Cat Peters, DoC marine mammal ranger and Coline Peters, French veterinary student, measure the “super rare” pygmy right whale. PHOTO / PIERRE DE GRAAF
The two whales found dead on a Northland beach today are so rare that their species has only been seen at sea 30 times.
Residents of Taupō Bay informed the Conservation Department this morning after finding the whales, a female about 5m long and a small one measuring 2m. They were about 500 m apart with the adult in the middle of the bay and the little one at the southern end.
Marine mammals, considered pygmy right whales, attracted a constant stream of curious locals.
Among them were Steve Herk, a man from Taupō Bay, and his daughters Prairie, 15, and Aurora, 13, who had planned to collect tuatua but found a whale instead. Prairie said she was surprised and saddened by their discovery.
She had seen a lot of dolphins in the bay and a few sea turtles, but this was her first whale. She would then go home to look for it and try to determine what species it was.
DoC ranger Cat Peters, of Russell, said pygmy right whales were “super rare” and had only been seen at sea about 30 times before.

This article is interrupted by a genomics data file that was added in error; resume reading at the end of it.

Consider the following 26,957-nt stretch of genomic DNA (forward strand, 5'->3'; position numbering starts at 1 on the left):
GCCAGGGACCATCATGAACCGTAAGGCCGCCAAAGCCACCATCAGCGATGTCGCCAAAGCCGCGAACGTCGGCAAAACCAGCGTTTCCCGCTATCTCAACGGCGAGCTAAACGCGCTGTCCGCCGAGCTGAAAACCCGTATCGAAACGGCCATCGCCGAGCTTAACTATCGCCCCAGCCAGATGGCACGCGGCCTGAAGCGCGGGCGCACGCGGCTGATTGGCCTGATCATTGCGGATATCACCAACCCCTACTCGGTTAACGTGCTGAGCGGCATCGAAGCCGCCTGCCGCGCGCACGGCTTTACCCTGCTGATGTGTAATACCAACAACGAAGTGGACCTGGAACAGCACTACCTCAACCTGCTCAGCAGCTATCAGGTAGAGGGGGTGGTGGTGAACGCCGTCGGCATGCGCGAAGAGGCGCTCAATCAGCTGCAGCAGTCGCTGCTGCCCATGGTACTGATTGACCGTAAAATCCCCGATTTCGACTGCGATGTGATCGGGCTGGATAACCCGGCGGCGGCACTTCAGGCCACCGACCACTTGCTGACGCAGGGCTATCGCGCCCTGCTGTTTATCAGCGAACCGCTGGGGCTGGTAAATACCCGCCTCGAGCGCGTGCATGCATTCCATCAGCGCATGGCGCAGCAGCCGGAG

They were mainly found in Antarctic waters – Taupō Bay was near the northern limit of their range – and they were a pelagic or migratory species.
“Beyond that, we know little,” she said.
The cause of their death was not known and they showed no obvious signs of trauma. The adult’s baleen was broken, but this could have happened when he ran aground.
Both had circular bite marks left by cookie-cutter sharks, but these weren’t fatal, Peters said.
Morgan Moses, of the local hapū Ngāti Rua, said it was likely the whales would be transported by tide overnight. If they were still on the beach tomorrow, they would be buried in the dunes inland.
Their bones could be used as taonga and as a learning opportunity for young people in the future, he said.
Peters was accompanied by a marine mammal specialist from the Tangaroa Research Institute based in Bay of Islands and two French interns.
The discovery of rare pygmy right whales hasn’t been the only unusual sighting of marine mammals in Northland in recent days.
On Friday, members of the Houhora Big Game and Sports Fishing Club spotted a white humpback whale breaching off Mount Camel, about 50 km north of Kaitaia, and managed to capture the show on a phone. portable.
The whale is believed to be an individual called Migaloo that was seen a few days earlier in the Bay of Plenty and is likely en route to the Queensland coast.
The whiteness of Migaloo is so unusual that the whale has its own Instagram feed and a Facebook page with over 16,000 likes.
Peters said an unusually high number of whale sightings this year was due to warmer sea temperatures and easterly winds bringing whale food closer to shore.
The warmer-than-average sea temperatures also triggered the penguin deaths that occurred earlier this year.